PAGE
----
A person who scaled the Eiffel Tower and compelled the nationwide monument to abruptly shut for a number of hours on Monday has been taken into custody, the authorities mentioned.
About 2,500 folks have been evacuated from the construction whereas the Paris Fire Department tried to seize the climber, officers mentioned. By 9:30 p.m., the authorities mentioned, they have been capable of motive with the person, who had been lodged for hours close to the third tier of the 1,063-foot construction.
It was unclear why the person climbed the landmark. The Eiffel Tower will reopen on Tuesday at 9:30 a.m., based on La Société d’Exploitation de la Tour Eiffel, which runs the landmark’s official web site.
Photos of the climber, whose identify has not been launched, rapidly flooded social media on Monday afternoon, displaying him greater than midway up the monument as rescue employees tried to succeed in him.
A spokeswoman for the tower’s operator told Reuters that the man had entered the tower normally and started to climb once he was on the second floor.
The tower’s official Twitter account announced the closing Monday afternoon. “We kindly advise our visitors to postpone their visit,” it said. The lockdown left tourists stranded at the top of the tower, and France 24 reported that the esplanade under the tower was also closed.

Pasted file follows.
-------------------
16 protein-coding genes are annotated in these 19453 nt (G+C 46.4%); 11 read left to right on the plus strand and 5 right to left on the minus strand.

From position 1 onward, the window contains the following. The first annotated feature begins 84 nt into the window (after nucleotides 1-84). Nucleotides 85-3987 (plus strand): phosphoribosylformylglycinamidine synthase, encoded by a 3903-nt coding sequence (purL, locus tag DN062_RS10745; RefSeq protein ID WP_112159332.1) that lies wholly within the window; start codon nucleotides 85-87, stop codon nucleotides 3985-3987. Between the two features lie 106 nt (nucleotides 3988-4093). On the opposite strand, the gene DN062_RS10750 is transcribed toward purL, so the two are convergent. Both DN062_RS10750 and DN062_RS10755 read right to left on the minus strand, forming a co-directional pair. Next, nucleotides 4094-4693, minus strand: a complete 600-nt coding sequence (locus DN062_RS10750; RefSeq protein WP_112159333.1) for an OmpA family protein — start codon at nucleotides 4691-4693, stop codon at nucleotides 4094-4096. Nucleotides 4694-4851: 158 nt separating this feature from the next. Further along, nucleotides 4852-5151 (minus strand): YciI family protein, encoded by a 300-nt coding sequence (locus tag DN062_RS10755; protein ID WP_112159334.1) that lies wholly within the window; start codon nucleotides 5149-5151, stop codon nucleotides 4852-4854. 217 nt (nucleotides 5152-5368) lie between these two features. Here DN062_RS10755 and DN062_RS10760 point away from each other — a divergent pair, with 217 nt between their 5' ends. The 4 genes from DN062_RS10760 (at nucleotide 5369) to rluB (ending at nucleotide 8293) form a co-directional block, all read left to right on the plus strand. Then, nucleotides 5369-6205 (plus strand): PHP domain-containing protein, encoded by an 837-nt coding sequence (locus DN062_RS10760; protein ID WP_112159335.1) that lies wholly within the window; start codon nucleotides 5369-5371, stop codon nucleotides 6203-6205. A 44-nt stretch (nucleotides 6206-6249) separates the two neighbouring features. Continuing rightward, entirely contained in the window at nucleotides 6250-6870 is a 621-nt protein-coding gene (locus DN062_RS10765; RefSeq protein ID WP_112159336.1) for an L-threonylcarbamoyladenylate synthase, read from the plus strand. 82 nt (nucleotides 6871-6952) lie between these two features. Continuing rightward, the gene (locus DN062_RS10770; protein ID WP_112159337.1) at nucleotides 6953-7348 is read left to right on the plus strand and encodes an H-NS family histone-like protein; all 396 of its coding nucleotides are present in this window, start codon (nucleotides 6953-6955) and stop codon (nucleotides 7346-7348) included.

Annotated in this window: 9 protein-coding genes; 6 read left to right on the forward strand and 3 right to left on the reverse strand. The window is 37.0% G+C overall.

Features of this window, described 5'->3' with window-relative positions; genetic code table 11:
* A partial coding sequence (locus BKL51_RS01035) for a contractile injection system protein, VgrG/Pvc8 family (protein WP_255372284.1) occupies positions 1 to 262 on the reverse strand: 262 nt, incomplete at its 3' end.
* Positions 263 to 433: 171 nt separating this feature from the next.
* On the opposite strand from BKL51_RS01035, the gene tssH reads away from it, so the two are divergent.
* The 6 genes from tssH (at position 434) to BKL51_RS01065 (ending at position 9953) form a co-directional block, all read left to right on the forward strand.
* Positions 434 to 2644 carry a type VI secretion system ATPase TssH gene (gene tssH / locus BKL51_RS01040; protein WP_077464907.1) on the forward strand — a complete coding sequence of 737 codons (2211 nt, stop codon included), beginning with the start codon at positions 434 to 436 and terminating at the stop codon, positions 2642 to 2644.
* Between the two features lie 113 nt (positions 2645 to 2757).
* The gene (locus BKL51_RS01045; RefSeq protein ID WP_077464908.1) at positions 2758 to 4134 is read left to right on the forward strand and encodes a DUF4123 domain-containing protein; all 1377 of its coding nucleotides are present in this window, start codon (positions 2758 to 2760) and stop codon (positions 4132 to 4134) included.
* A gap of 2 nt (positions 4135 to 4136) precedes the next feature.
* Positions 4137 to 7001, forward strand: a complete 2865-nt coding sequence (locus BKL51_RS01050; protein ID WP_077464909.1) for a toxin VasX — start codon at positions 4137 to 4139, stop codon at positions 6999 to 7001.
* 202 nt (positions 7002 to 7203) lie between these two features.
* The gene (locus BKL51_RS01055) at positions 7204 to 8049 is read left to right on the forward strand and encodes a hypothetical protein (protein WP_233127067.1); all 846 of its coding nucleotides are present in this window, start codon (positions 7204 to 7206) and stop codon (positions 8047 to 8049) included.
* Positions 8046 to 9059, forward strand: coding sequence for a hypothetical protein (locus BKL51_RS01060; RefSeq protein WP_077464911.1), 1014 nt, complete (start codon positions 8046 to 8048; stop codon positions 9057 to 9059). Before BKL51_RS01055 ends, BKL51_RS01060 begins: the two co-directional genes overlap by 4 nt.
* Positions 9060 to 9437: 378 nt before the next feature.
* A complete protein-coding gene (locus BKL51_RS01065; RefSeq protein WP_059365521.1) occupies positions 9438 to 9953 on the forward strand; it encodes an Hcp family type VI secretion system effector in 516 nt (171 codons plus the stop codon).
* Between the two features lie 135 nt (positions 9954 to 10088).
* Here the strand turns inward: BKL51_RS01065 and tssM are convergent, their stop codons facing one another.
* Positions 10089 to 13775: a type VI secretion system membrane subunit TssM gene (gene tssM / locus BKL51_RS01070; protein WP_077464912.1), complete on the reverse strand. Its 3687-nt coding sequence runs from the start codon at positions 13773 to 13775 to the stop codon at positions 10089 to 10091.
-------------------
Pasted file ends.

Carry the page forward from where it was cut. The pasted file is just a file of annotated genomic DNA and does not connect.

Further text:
Representatives for the monument and the local police did not immediately respond to requests for comment.
After the monument was closed, its Twitter account began responding to upset visitors. It told several tourists that prepurchased tickets would be refunded, and apologized for the inconvenience.
People have tried to climb the historic structure in the past. In 2015, James Kingston, a British climber and daredevil who has carried out many high-altitude stunts, reportedly scaled the tower.
In 2018, bulletproof glass was installed on the north and south ends of the structure to help protect it from terrorist attacks. According to NPR, the glass panels are nearly 10 feet tall and are more than two inches thick. On the east and west ends, metal fences were erected to prevent vehicles from entering.
The structure, designed by the French engineer Gustave Eiffel, was completed in 1889 and took less than two years to build. Roughly seven million people a year visit it.
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